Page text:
ES have been defined as the benefits derived from ecosystem functions. The Millennium Ecosystem Assessment (2005) classifies them into four categories: (a) provision services, including the production of raw materials, water and fuels used directly by humans; (b) regulation services, related to processes that influence climate and hydrological cycles; (c) cultural services, referring to educational, scientific, and esthetic benefits; and, (d) supporting services which support other ecosystem services like soil composition, nutrient cycling and primary production [1]. Previous research on ES has been approached mainly from three different perspectives. An ecologic perspective mainly focused on biophysical analyses of the capability of ecosystems to deliver services [2], on the economic valuation of these services [3], and on social methods intended to gauge the values, attitudes and meanings that underline the demand for ES. While economic and ecologic methods have been largely applied in the identification and valuation of ES, a group of researchers pointed out that the social assessment methods have not been fully endorsed. According to Sagie et al. [4] the potential advantage of using such an approach resides in that it helps to understand the importance that local populations place on ES. Moreover, in developing countries, this approach is encouraged as it helps to provide information of ES when scientific knowledge is missing or is difficult to collect [4]. Furthermore, it provides policymakers with information regarding preferences and perspectives of social actors making it easier to tailor specific conservation strategies to suit the realities of local communities [5].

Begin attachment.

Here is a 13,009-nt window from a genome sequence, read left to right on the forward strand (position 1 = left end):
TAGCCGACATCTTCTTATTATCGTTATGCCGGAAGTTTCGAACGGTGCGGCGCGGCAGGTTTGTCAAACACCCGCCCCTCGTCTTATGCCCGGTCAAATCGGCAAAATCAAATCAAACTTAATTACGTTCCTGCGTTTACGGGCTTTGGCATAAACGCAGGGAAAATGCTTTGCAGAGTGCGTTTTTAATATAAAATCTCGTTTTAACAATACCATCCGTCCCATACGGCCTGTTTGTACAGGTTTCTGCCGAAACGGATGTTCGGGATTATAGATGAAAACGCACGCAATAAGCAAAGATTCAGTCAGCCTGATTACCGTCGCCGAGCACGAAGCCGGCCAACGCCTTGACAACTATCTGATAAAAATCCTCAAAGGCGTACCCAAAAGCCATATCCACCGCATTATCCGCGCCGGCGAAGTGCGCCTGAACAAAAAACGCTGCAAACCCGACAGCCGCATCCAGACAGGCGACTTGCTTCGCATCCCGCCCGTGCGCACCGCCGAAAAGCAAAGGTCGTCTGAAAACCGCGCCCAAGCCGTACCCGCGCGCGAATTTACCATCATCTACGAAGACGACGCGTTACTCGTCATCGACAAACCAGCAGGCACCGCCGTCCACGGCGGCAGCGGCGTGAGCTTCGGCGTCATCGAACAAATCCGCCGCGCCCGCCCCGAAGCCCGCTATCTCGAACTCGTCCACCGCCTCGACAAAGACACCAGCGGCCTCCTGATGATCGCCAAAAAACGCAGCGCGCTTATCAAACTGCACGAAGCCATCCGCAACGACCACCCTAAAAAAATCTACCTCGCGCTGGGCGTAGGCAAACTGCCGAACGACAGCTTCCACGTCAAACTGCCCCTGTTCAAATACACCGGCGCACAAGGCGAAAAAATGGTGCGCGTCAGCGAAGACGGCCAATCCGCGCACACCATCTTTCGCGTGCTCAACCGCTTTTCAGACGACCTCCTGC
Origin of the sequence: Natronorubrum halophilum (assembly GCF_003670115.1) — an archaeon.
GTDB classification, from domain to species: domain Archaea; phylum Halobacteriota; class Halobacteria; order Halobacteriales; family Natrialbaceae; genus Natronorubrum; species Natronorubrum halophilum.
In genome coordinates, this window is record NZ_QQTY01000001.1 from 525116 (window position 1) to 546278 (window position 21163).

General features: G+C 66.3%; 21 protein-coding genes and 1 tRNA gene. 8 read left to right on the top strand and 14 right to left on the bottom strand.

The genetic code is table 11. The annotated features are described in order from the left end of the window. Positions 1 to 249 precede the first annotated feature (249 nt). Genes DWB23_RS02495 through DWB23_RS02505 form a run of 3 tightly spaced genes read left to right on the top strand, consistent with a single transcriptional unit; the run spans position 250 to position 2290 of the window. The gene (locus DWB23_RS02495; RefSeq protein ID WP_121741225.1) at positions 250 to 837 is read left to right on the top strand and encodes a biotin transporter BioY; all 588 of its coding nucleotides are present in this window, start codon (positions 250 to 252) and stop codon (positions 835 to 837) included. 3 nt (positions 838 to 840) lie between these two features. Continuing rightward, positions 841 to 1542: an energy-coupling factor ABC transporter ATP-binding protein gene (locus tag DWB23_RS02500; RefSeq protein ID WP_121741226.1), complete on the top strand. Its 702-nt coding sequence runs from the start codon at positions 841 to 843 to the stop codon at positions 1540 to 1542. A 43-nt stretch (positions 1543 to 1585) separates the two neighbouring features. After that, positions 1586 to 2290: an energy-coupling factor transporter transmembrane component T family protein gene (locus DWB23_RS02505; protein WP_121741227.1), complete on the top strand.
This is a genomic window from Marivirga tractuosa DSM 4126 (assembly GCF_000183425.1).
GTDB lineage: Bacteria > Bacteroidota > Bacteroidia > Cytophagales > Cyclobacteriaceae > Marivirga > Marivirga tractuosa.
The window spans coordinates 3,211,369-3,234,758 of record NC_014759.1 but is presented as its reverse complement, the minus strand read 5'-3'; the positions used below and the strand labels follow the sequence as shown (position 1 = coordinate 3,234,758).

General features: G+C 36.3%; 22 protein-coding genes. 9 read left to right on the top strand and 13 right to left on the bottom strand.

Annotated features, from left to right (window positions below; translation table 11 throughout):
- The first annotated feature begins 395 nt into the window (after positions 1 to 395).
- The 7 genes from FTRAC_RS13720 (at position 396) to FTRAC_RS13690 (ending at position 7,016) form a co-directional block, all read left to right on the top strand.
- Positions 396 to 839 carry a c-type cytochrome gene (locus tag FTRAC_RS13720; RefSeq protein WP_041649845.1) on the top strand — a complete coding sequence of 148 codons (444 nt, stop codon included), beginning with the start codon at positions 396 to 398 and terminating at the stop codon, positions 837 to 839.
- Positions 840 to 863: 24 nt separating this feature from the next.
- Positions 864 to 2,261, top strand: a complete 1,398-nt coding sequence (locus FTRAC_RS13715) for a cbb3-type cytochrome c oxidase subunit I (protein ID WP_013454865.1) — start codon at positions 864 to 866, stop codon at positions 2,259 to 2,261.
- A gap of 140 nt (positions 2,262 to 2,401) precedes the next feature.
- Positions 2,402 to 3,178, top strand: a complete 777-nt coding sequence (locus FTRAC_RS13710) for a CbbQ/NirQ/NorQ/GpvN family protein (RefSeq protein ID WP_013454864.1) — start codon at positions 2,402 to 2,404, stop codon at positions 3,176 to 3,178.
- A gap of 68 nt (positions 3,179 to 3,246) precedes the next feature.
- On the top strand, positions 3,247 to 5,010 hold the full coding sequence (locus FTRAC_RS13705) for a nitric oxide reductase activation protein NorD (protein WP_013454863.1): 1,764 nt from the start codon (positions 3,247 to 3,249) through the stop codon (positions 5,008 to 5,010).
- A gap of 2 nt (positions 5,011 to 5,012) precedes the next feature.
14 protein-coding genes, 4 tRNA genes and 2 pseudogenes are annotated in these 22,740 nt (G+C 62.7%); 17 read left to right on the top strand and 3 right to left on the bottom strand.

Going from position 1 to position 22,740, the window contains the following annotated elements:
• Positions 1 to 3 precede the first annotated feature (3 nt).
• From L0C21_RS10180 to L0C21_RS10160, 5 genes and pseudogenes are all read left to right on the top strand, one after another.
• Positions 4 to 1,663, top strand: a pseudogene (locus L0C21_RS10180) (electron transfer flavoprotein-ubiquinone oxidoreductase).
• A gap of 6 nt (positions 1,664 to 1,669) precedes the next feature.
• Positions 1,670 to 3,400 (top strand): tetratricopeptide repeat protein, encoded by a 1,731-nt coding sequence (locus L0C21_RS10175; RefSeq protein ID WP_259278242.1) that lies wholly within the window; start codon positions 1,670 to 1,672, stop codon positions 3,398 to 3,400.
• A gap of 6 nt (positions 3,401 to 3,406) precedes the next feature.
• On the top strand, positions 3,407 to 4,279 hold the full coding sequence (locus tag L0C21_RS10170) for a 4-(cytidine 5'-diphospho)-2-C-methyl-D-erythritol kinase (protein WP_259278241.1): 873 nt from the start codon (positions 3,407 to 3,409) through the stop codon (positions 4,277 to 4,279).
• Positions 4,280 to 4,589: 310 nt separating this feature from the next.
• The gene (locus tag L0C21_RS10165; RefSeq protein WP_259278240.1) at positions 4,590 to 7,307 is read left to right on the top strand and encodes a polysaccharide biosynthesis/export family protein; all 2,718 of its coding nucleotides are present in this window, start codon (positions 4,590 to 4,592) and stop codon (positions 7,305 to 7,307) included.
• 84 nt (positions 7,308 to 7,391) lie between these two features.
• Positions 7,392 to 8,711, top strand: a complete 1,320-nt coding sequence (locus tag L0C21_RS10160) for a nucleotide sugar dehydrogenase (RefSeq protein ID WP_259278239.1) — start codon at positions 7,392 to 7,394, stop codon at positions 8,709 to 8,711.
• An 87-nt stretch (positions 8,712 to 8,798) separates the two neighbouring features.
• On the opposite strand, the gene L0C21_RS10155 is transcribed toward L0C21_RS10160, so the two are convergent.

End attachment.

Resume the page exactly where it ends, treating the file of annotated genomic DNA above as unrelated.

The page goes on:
Tropical dry forests (TDF) are ideal ecosystems for studying the importance of ES to local communities as they offer a wide array of services, yet they have been scarcely studied. Some researchers have mentioned that the capacity of TDF to adapt to drought conditions makes them an important genetic reservoir for future restoration projects [6, 7]. For other researchers, TDF occupied the fourth place as carbon sinks [5], while other researchers claimed that these forests offer recreation and tourism services and hold a species richness to provide fodder, timber and non-timber products, climate regulation, and habitat for species [8]. Additionally, these ecosystems support the livelihoods of millions of families worldwide [9, 10]. Despite the importance of these ecosystems, TDF are highly endangered. According to Espinosa et al. [11], there exists a lack of knowledge about the utility of these ecosystems that have led to undervalue these forests.